Gravitational waves from neutron star collision were probably detected for the second time
Another important finding in the science of astrophysics. For the second time, gravitational waves have been detected on Earth, that were most likely from a distant unusual catastrophic event, a two-star neutron collision.
The announcement was made by the US-Europe international research consortium of LIGO and VIRGO observatories.
The first detection of a similar origin for gravitational waves was in August 2017, in a galaxy 130 million light-years away from our planet. The second detection, over 500 million light-years away, was done only by the LIGO detector in Louisiana, as the second in Washington was temporarily disabled while the European in Pisa, Italy, was not sensitive enough to “catch” the light. signals.
Usually, the international network uses all three of its observatories to confirm a discovery, but this time it did not.
Most of the gravitational waves detected to date (beginning in 2015) are probably from colliding black holes rather than neutron stars. The latter are very dense remnants of devastated giant stars about the size of a city, which swirl swiftly and may sometimes merge with a similar neighboring star, which sends gravitational waves into space.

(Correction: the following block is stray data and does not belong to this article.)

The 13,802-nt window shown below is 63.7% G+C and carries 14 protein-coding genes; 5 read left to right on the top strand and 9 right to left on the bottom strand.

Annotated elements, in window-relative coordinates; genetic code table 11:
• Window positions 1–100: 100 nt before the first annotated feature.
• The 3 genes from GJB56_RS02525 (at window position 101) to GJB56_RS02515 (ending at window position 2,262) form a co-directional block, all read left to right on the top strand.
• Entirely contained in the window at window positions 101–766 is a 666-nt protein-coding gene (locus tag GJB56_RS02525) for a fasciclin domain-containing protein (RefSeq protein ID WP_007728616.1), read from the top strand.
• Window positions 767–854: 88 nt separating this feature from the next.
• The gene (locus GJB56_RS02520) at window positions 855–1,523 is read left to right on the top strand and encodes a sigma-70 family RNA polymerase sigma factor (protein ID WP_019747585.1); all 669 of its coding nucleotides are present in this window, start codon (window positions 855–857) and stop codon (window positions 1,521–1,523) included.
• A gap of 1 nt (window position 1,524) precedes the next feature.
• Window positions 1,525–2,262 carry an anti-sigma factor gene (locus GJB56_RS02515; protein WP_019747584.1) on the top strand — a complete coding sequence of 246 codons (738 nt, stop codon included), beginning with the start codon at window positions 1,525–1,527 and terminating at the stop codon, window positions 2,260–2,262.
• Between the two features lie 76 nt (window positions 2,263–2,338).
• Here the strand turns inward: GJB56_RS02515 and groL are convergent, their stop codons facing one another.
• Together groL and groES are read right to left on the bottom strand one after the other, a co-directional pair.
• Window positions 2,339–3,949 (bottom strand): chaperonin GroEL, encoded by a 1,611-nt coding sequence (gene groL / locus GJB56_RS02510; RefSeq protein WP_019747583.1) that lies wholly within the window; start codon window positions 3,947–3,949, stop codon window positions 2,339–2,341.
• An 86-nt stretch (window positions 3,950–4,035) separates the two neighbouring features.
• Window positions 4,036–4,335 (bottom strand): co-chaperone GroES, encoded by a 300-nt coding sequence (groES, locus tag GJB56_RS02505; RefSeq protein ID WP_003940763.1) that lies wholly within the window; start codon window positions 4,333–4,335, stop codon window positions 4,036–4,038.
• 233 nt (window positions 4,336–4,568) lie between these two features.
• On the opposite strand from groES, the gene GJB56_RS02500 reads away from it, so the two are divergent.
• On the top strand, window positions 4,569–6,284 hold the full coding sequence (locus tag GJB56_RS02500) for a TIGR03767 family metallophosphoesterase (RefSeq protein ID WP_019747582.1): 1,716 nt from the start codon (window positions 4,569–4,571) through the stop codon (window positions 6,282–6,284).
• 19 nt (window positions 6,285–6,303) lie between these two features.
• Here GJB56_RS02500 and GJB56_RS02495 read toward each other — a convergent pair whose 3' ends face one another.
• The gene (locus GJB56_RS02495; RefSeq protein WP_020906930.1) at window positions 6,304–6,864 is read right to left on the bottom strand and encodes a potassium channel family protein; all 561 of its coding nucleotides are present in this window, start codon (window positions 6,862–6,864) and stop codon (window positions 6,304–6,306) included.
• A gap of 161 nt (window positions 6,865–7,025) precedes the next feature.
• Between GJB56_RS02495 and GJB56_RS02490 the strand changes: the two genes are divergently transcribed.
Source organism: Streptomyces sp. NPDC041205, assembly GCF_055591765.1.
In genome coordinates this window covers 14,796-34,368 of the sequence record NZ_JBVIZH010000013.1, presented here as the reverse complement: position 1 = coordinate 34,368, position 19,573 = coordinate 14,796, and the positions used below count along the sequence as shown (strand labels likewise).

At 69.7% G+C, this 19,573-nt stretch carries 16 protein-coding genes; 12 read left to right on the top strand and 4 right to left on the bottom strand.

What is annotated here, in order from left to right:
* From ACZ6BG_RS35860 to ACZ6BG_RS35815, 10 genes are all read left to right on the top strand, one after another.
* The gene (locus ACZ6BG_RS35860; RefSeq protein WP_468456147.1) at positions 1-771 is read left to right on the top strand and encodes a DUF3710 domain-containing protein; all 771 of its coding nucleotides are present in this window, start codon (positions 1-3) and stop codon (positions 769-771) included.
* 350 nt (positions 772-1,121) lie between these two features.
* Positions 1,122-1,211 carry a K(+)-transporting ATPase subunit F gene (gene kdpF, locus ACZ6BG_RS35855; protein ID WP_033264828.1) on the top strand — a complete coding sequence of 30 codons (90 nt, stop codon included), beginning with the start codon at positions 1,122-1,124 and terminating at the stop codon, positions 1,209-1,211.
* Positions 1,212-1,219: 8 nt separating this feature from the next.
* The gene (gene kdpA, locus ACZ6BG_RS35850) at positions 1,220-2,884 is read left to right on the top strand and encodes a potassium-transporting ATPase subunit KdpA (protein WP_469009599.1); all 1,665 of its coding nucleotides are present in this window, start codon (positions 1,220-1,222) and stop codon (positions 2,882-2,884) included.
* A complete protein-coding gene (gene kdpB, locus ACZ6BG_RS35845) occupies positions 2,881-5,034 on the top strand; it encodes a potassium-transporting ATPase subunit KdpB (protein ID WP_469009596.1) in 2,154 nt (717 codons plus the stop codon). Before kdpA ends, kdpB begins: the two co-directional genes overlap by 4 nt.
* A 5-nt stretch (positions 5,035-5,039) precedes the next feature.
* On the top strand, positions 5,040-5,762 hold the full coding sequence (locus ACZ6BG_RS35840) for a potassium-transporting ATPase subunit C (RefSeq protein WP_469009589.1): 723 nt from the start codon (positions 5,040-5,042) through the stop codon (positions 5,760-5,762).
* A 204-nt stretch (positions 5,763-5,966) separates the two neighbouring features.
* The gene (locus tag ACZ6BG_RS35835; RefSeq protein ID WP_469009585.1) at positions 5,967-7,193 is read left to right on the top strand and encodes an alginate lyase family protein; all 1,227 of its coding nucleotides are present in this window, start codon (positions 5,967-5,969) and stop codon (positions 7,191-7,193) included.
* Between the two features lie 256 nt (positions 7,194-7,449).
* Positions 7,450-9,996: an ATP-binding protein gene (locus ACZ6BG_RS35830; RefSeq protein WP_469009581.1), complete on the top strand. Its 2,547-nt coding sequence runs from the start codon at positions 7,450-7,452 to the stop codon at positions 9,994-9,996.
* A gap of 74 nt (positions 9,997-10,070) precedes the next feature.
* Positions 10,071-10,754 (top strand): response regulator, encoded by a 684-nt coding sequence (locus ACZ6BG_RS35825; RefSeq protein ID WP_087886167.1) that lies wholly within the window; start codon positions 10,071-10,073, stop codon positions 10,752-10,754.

Scientists calculated that the total mass of the merging second pair of neutron stars was 3.4 times larger than our Sun. Up to now, pairs of neutron stars with a combined mass of up to 2.9 times larger than the Sun have been discovered in our galaxy.
“This is clearly heavier than any other pair of neutron stars that has ever been observed,” said Katerina Hadjiioannou, a Greek astronomer and a researcher with the Center for Computational Astrophysics at the New York Flatiron Institute’s Interferometer-Laser Observer at the American Astronomical Society’s annual convention in Honolulu, Hawaii. A related publication will follow in the astrophysical journal “The Astrophysical Journal Letters”, as quoted by the Athens-Macedonian News Agency.
She did not completely rule out the possibility of gravitational waves not coming from neutron stars, but from merging between two “light-weight” black holes (the smallest they would have ever found) or between a black hole and a neutron star. . As Hadjiioannou said, after the merging of the two star neutrons, they collided gravitationally, creating a black hole.
In any case, gravitational waves are increasingly paving the way for a new multimessenger astronomy, in which scientists have a variety of sources of information about the same phenomenon. Another relevant detector will soon be operational in Japan.